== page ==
Category: Withdrawing Admissions

Court Allows Defendant To Amend Response By Withdrawing Admission Of Liability And Pleading Inevitable Accident

In Monks v. Mohammed, the Plaintiff was injured in a motor vehicle accident as a passenger. An ICBC claim was subsequently brought by the Plaintiff, and legal proceedings were eventually commenced. ICBC’S lawyer filed a Response to the Plaintiff’s Notice of Civil Claim, admitting liability.

 

Shortly after the Response was filed, ICBC’S lawyer attempted to contact counsel for the Plaintiff, indicating that the admission of liability “may be” in error, however counsel for the Plaintiff never responded. ICBC’S lawyer also later on attempted to obtain consent of counsel for the Plaintiff to amend the Response to withdraw the admission of liability.

 

An application was eventually made by ICBC’S lawyer, seeking leave to amend the Response, and plead inevitable accident.

 

In citing previous court decisions, the Court noted that the test is whether there is a triable issue which, in the interests of justice, should be determined on the merits. ICBC’S lawyer argued that the triable issue was the defence of inevitable accident, which was based on the Defendant’s statement that she blacked out upon entering the intersection. It was also argued that the admission of liability was made in error.

 

Counsel for the Plaintiff argued that there was no evidence that the admission was made in error, including the fact that there was no Affidavit from the adjuster, who had completed the original suit report, stating that the admission was made in error. Counsel for the Plaintiff also argued that witness memories would be affected by the passage of time, thereby making it difficult for the Plaintiff to prove his case.

 

After factoring in all the circumstances, the Court would eventually determine that there would be no prejudice to the Plaintiff by withdrawing the admission of liability, and that there was a triable issue as to liability. As such, the Court granted the Defendant leave to amend the Response to plead inevitable accident.

 

[12]     Rule 7-7(5) of the Supreme Court Civil Rules provides that an admission made in a pleading may not be withdrawn “except by consent or with leave of the court.” The order granting leave is a discretionary one. The overriding principle is whether, in the circumstances, the court is satisfied that it is in the interests of justice to allow the admission to be withdrawn. Admissions of fact are not to be set aside lightly. The test is whether there is a triable issue which, in the interests of justice, should be determined on the merits and not disposed of by an admission of fact. In applying that test, the court is to take all the circumstances into account including:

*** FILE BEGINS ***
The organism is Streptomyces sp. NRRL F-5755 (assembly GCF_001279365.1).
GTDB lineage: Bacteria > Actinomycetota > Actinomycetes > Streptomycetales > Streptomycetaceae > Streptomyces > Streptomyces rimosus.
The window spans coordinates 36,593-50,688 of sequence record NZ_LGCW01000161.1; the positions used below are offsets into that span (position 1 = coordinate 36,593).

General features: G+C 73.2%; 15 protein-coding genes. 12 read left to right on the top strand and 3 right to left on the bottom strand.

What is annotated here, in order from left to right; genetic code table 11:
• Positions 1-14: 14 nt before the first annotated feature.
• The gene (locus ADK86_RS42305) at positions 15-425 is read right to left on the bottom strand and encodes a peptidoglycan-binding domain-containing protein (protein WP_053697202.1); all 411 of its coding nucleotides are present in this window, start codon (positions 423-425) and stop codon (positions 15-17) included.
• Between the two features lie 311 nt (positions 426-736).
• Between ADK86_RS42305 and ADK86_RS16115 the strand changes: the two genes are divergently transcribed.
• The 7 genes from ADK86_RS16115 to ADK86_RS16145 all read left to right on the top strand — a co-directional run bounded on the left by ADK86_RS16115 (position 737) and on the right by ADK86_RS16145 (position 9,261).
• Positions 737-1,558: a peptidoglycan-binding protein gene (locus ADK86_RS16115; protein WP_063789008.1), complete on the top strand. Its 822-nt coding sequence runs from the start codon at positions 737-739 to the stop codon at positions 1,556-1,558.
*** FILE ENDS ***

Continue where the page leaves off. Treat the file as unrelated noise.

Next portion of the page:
1.          that the admission has been made inadvertently, hastily or without knowledge of the facts;
  2.          that the fact admitted was not within the knowledge of the party making the admission;
  3.          that the fact admitted is not true;
  4.          that the fact admitted is one of mixed fact and law;
  5.          that the withdrawal of the admission would not prejudice a party; and
  6.          that there has been no delay in applying to withdraw the admission.
  7.  

[16]      Unlike Miller v. Norris, 2013 BCSC 552 (CanLII), the evidence does not support a conclusion that the defence of inevitable accident had been investigated and rejected by the handling adjuster as “not going to go anywhere”: Miller, paras. 9 and 35. In my view, the defence has made out that there is a triable issue as to liability.

 

[17]   While the defendant delayed in bringing the application seeking leave to withdraw the admission, her counsel contacted plaintiff’s counsel immediately after receiving the letter of November 4, 2014, seeking consent to an amendment of the response. To date there has been little or no progress in the action and it is fair to conclude that the plaintiff is not prejudiced by the withdrawal other than by having to prove liability.

Court Of Appeal Allows Admission Of Fault To Be Withdrawn

While for the most part in ICBC claims, an admission of liability by the Defendant or ICBC’S lawyer will remain intact throughout the course of the ICBC claim, occasionally a situation will arise where the Defendant or ICBC’S lawyer attempts to withdraw the earlier admission. Such applications will usually be rejected by the Court, on the grounds that allowing the withdrawal will be prejudicial to the Plaintiff’s interests. Plaintiff’s counsel and ICBC’S lawyer also at times wish to withdraw deemed admissions.

 

Rule 7-7(5) of the British Columbia Supreme Court Civil Rules deals with the issue of withdrawing formal admissions made in pleadings.

 

In Sidhu v. Hothi, the Plaintiffs alleged to have been in a motor vehicle accident caused by the Defendant, and consequently brought an ICBC claim for damages for pain and suffering, as well as other heads of damages. ICBC’S lawyer admitted fault on behalf of the Defendant. However, a witness later surfaced who suggested that the Plaintiffs may not even have been in the vehicle to begin with. ICBC’S lawyer sought to withdraw the earlier admission of fault, however counsel for the Plaintiff refused, arguing that it was too late for this to occur. The Master who originally heard the matter refused to allow ICBC’S lawyer to withdraw the original admission of fault, however a chambers judge allowed the appeal. The Plaintiff’s appeal was dismissed by the British Columbia Court of Appeal, who found that the withdrawal was appropriate, commenting that :